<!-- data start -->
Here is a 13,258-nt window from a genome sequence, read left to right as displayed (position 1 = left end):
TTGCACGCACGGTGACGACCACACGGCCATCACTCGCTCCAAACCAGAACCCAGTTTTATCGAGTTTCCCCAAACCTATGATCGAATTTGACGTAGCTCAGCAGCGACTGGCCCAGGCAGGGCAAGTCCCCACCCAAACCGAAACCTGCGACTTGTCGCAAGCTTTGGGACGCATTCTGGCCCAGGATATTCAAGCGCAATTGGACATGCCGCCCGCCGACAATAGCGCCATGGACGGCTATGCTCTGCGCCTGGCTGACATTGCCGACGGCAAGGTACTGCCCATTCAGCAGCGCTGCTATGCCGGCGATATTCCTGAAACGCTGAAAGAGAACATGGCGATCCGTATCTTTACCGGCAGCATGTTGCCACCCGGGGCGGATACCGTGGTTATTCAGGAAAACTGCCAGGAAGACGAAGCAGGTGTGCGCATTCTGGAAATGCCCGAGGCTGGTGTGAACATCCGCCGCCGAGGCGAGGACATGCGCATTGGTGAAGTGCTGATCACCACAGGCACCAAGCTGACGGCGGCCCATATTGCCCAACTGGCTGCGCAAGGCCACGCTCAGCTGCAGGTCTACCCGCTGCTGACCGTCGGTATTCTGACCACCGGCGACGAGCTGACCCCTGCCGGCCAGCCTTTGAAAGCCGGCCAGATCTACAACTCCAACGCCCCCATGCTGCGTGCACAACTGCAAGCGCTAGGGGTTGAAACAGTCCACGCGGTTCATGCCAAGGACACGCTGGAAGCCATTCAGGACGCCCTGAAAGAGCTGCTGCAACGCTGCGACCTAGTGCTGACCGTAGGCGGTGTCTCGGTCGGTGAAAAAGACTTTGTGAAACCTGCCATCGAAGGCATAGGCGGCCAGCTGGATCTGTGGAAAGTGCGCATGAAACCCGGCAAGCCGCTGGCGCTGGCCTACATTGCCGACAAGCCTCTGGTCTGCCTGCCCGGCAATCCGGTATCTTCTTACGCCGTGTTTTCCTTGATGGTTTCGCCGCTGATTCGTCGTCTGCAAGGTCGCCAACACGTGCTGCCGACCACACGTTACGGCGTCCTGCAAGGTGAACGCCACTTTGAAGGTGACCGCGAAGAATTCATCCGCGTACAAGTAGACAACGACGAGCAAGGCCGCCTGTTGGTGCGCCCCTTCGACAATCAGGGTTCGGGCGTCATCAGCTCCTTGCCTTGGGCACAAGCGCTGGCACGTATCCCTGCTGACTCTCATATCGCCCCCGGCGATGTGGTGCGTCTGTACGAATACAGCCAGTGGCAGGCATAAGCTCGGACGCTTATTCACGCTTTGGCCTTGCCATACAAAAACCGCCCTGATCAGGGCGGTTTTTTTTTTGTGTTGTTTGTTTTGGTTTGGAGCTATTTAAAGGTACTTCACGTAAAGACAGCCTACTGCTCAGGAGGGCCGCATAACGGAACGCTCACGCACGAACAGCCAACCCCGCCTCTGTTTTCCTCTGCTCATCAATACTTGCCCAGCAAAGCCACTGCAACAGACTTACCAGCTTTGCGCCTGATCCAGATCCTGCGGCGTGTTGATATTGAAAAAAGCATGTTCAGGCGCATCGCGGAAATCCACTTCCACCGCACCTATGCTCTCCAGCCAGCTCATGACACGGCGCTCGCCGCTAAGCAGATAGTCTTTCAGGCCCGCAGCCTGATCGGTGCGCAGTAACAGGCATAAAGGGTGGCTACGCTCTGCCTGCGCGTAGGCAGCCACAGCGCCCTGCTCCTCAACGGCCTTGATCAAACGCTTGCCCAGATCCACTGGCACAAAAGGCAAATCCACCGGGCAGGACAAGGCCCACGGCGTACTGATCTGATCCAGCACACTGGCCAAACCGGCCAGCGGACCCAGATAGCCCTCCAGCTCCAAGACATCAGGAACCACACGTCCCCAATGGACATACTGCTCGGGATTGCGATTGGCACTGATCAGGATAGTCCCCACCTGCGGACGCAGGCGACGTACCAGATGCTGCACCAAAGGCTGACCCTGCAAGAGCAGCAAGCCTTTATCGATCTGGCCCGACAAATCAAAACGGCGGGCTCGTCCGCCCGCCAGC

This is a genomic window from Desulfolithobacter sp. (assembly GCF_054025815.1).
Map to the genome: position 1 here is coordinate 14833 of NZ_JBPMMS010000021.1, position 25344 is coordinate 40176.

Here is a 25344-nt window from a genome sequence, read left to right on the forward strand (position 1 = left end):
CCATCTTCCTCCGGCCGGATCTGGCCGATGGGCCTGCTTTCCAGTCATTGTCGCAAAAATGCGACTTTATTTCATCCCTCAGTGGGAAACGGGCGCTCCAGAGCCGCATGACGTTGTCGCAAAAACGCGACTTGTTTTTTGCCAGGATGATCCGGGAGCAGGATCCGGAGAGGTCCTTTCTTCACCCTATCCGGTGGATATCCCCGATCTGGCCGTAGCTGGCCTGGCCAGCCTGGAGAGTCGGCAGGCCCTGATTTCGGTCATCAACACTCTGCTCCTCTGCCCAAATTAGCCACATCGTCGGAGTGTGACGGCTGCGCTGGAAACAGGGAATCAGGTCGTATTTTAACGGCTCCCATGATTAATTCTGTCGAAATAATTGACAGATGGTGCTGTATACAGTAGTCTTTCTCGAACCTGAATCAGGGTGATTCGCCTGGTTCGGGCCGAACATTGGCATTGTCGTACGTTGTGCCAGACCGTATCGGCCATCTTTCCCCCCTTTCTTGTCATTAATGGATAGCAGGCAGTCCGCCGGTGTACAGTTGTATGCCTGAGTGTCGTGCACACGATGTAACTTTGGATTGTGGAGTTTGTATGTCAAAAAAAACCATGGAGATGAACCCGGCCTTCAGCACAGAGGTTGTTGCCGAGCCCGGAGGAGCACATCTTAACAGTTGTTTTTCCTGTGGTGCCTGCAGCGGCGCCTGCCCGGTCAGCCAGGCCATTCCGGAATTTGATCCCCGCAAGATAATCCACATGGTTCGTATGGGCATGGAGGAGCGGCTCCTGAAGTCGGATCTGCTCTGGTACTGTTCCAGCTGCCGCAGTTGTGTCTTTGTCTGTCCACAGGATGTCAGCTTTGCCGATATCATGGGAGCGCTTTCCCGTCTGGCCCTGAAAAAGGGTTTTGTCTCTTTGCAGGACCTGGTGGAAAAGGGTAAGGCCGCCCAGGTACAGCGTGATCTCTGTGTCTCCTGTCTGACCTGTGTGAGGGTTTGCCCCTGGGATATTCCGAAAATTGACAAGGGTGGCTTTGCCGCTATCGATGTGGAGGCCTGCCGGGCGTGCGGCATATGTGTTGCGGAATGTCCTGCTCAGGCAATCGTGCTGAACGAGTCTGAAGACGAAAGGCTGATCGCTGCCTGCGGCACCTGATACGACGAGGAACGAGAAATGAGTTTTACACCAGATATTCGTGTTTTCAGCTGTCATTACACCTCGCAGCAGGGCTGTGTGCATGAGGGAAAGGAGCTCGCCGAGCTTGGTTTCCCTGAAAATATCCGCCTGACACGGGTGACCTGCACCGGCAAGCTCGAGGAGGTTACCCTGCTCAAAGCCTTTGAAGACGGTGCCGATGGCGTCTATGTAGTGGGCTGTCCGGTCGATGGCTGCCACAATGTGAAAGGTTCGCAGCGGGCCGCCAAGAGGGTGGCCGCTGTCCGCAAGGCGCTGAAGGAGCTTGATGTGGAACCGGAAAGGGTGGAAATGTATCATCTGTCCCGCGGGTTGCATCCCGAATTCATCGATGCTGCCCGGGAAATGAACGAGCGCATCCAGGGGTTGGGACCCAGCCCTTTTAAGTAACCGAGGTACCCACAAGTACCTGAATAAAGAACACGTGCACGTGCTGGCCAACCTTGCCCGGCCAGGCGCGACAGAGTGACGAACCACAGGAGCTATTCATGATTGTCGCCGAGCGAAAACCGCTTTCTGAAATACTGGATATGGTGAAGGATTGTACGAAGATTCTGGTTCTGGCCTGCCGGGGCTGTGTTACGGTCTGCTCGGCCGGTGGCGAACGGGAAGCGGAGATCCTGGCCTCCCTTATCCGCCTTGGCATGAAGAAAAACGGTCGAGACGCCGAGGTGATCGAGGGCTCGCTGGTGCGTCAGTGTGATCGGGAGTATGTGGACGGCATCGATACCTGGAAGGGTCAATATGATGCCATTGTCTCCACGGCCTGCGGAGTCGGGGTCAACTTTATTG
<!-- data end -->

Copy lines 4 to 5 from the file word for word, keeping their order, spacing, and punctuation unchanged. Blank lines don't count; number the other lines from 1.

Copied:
Map to the genome: position 1 here is coordinate 14833 of NZ_JBPMMS010000021.1, position 25344 is coordinate 40176.

Here is a 25344-nt window from a genome sequence, read left to right on the forward strand (position 1 = left end):